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How to Increase DHT

+1 vote
What specifically and generally can increase 5-AR to increase DHT? Also, what can be antagonistic to it?
asked May 17, 2012 by anonymous
recategorized May 17, 2012 by Bruno
  

1 Answer

+2 votes
I asked this question before. Peat said "Avoiding PUFA, having lots of fruit, some liver for vitamin A, and supplementing thyroid if it's needed."

 

A very general answer, and there is a reason for that. There really isn't much specificity, in terms of hormone modulation in nature. You can't just increase DHT, without increasing, or modulating testosterone, progesterone, and other hormones. When the whole body changes, DHT changes, but it doesn't happen the other way around, unless you are taking exogenous DHT, which I don't recommend, because it will shut your HPTA down. But, HRT docs are finding that DHT is far more effective than testosterone for men with impotence, and other hormonal issues. I guess its because it can't be aromatized and it is a potent saturated androgen.
answered May 26, 2012 by stevensmith
Thanks for the reply. What I had in my mind was that coconut oil (lauric acid) may be a 5-AR inhibitor.

I understand we can't directly control hormones. But if there is a component of the Peat inspired diet that can have an anti-androgenic effect, I'd want to reduce it if other foods can offer similar benefits without the drawbacks.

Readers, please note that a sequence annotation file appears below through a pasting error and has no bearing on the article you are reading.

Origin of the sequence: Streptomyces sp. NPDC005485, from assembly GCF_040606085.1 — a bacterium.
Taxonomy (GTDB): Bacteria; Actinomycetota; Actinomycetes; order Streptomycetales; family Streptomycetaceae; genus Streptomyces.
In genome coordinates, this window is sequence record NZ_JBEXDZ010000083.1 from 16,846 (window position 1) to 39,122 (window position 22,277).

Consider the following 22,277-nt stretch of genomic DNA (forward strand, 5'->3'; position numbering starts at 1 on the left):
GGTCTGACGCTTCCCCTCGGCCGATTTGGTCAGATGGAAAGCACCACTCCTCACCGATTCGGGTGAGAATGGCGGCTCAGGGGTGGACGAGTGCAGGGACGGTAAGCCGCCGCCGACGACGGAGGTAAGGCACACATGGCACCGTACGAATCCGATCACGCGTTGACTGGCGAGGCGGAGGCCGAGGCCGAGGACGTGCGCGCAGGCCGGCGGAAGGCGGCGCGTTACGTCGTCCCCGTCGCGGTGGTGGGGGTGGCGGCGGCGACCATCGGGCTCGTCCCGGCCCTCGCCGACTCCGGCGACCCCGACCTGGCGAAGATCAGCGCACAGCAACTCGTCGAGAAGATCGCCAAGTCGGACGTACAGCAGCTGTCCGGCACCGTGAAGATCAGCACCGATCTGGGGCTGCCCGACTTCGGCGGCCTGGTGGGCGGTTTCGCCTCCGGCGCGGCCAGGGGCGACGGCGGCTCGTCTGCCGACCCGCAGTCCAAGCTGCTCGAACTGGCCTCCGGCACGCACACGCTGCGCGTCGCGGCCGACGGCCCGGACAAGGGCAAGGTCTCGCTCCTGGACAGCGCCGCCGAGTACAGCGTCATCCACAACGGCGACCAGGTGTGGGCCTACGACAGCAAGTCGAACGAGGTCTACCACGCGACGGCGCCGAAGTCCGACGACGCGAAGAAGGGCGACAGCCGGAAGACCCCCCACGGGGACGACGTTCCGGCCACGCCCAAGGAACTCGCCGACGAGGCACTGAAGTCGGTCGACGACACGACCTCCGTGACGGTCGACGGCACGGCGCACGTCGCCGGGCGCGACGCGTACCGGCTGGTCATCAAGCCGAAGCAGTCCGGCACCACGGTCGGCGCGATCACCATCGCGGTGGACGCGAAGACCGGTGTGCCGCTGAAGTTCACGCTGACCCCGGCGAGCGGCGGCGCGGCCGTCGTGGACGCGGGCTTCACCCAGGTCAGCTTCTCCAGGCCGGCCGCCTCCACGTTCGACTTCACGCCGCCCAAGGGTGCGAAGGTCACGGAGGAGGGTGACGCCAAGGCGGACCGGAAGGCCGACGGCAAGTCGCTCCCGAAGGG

The evidence I have seen referencing free fatty acids to 5aR inhibition is here:
http://www.sciencedirect.com/science/article/pii/S0960076002001875

The Journal of Steroid Biochemistry and Molecular Biology, Oct 2002, 82(2-3):233-239, "Inhibition of type 1 and type 2 5?-reductase activity by free fatty acids, active ingredients of Permixon"

And notice closely, that they are referring specifically to free fatty acids, not lauric acid per se. Remember that there are many things that are supposed "5aR inhibitors" even vitamin D, and the potent antiestrogenic vitamin E. Even high protein diets have been shown to lower 5aR activity. But do all these studies make sense? Depends on the circumstances. But I do know that for many of them (not technically including the ones mentioned above) are from free living studies, not controlled, which means nothing in the world of science, and nothing to us. So lying about how much protein one eats constitutes sound science? Hardly....

Remember that many foods such as beef fat, and milk are also very high in lauric acid. Are you going to cut those out too?

Seems that the only sound evidence, is that free fatty acids lower 5aR activity, which isn't much of a surprise. Free fatty acids, circulating in the blood stream also deplete thyroid function, and circulating free fatty acids is  the very thing Dr. Peat is against. Coconut oil hardly encourages free fatty acid formation in vivo, and is largely responsible for ketone formation, and of the short and medium chain triglycerides, not free fatty acids. Free fatty acids will be a huge factor in anyone on a low carb diet, as they are being released from the tissue when the body is glycogen depleted. But when the body runs mostly on sugar, this doesn't happen. Dr. Peat never said that coconut oil HAD to be in the diet. Certainly if it worries you, you could reduce it or cut it out completely, but it is unnecessary. Peat believes that there are no essential fats, and that we can subsist on mostly low fat foods.

Coconut oil could probably increase DHT in context, because of the strong anti-endotoxin and antibiotic effect of Lauric acid, which will decrease serotonin formation and estrogen thus increasing testosterone, and DHT down the line.
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